Canadian Olympic Committee ad campaign looks to boost recognition of athletes

There's always plenty of buzz around Canada's Olympic athletes leading up to the Games themselves, but it's easy for them to fall off the public radar between Olympics. The Canadian Olympic Committee is trying to change that with a new campaign they unveiled Monday, tagged "Give Your Everything" (or "Tout Donner" en français). The campaign shines spotlights on several Canadian Olympic athletes who will be heading to London this summer, and it does so through billboards, traditional television ads and additional online-only videos. The videos were created by veteran commercial director Henry Lu, the man who produced Nike's original "Just Do It" ad and has worked with companies such as Google and Walmart; he volunteered plenty of hours to make this happen. Here's one of the online videos, profiling famed Canadian kayaker Adam van Koeverden, who holds three Olympic medals from Athens and Beijing:

More videos can be found on the Canadian Olympic Committee's site. They're pretty interesting looks behind the scenes of what it takes to be an Olympic athlete, particularly on the training front. COC chief marketing officer Derek Kent said in an unveiling Monday in Toronto that the initial focus was on television ads, but the content available led the committee to go beyond that.

"We realized that there was such great content here, we had to create digital shorts," Kent said. "They're a great way for Canadians to see what it really takes to be an Olympian."

Kent said it was difficult to get across just how special these athletes are in a short 60-second ad, so the time and space available online allowed for a more in-depth focus on athletes like swimmer Ryan Cochrane.

"Consumers and fans can click online and discover a little bit more about Ryan Cochrane," he said. "It's not just about the 60-second ad, it's about digging deeper."

Here's the profile on Cochrane:

What's particularly interesting about that Cochrane profile are his comments on the sacrifices being an Olympian entails.

"You give up a lot," he said. "You give up a lot socially, you give up a lot when it comes to school."

Still, the time and even the pain can pay off.

"It's a great feeling to know your body has overcome such adversity and you're so much better for it," he said.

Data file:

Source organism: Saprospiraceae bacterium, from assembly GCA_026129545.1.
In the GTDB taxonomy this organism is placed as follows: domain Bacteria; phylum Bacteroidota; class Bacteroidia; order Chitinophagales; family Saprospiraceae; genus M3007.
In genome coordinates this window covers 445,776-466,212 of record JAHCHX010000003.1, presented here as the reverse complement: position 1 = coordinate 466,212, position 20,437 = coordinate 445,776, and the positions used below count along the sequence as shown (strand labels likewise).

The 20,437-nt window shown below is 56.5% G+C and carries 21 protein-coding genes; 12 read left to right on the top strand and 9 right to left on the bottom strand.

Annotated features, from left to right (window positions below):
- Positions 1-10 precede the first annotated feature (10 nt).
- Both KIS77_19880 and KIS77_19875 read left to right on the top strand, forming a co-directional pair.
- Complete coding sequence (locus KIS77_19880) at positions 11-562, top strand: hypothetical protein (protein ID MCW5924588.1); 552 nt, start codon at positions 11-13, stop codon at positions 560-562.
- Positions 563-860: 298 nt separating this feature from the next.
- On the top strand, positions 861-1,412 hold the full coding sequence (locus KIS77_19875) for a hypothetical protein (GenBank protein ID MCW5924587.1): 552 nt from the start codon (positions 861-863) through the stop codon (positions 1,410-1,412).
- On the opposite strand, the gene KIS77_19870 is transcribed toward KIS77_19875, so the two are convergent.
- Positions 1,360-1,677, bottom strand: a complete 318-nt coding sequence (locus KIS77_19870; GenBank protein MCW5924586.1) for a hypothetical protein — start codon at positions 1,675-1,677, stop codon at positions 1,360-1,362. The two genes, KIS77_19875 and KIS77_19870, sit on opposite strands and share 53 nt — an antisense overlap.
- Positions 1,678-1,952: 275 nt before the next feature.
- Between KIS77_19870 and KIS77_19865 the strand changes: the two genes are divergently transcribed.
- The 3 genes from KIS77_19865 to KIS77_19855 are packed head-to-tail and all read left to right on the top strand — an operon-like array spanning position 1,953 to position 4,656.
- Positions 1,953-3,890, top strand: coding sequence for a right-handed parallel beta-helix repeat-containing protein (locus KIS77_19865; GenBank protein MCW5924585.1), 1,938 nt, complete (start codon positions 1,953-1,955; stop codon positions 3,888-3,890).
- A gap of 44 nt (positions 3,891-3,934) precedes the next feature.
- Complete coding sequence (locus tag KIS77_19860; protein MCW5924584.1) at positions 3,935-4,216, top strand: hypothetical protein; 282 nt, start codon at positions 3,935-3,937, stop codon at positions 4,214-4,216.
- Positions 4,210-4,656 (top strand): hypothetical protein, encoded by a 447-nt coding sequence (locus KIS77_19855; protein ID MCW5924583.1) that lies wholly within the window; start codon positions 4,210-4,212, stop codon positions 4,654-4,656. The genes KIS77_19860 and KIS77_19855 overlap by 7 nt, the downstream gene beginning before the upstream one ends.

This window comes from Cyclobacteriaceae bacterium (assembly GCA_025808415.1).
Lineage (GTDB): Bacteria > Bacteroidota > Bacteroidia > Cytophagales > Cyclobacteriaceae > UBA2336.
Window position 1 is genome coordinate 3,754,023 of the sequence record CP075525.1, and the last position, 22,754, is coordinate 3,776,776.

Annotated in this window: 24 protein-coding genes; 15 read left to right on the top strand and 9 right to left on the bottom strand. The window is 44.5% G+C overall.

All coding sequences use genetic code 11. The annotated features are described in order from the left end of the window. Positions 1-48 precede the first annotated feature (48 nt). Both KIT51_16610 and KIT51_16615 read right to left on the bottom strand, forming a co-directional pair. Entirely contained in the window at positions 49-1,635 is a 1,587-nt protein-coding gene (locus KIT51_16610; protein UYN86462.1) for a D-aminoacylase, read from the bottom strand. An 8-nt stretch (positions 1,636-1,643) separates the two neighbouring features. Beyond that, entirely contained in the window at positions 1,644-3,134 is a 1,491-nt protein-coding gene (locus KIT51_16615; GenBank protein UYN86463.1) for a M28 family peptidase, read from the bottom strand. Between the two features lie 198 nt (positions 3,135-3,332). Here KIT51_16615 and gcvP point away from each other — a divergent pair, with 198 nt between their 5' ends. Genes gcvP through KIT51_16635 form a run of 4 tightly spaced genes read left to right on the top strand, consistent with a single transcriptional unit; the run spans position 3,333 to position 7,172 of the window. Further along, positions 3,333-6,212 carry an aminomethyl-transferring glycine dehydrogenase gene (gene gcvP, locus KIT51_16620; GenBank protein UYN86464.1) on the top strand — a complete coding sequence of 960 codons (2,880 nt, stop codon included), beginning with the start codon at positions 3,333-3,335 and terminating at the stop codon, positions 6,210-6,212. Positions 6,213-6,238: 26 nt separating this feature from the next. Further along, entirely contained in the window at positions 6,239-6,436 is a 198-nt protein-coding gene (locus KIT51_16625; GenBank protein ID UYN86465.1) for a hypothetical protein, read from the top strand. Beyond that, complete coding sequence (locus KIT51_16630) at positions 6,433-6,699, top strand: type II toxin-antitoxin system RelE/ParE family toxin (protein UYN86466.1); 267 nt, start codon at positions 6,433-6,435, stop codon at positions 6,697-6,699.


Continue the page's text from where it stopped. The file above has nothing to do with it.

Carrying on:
Lu was brought on stage with several Canadian athletes at Monday's unveiling in Toronto. He said when he got into the project, he had very little idea who these athletes were. He said it became clear from talking to them that they were special, determined people, and he saw these videos as a way to present them to the country.

"My favourite part of the whole endeavour was really just to interview these guys," Lu said. "You really see that grit, that dedication, that determination. That discipline is really amazing."

Canadian men's eight rowing coxswain Brian Price, who claimed a gold medal with that team in Beijing in 2008, said at Monday's unveiling that the "Give Your Everything" tag is perfectly appropriate for his job.

"I'm sitting and asking them to give everything," he said. "There's got to be a real mutual respect between me and these guys. ... We're really dialed in and really focused."

Valérie Welsh, from the Canadian synchronized swimming team, said Monday that the opportunity to go to her first Olympics this summer is the fulfilment of a lifelong dream.

"The Olympics is the dream of every athlete," she said. "As a little girl, it was mine too."

Canadian 2012 chef de mission Mark Tewksbury, who claimed a swimming gold medal in Barcelona in 1992, said Monday that it's fantastic to see a campaign like this spotlighting what it takes to become an Olympian. He's hopeful that will raise interest in these athletes beyond just the Games.

"What's magnificent about this campaign is it gets a real snapshot into the journey and the hard work it takes to be an Olympian," Tewksbury said. "I want to give a huge shoutout to the Canadian Olympic Committee for making this happen. It's about time, and it's fantastic."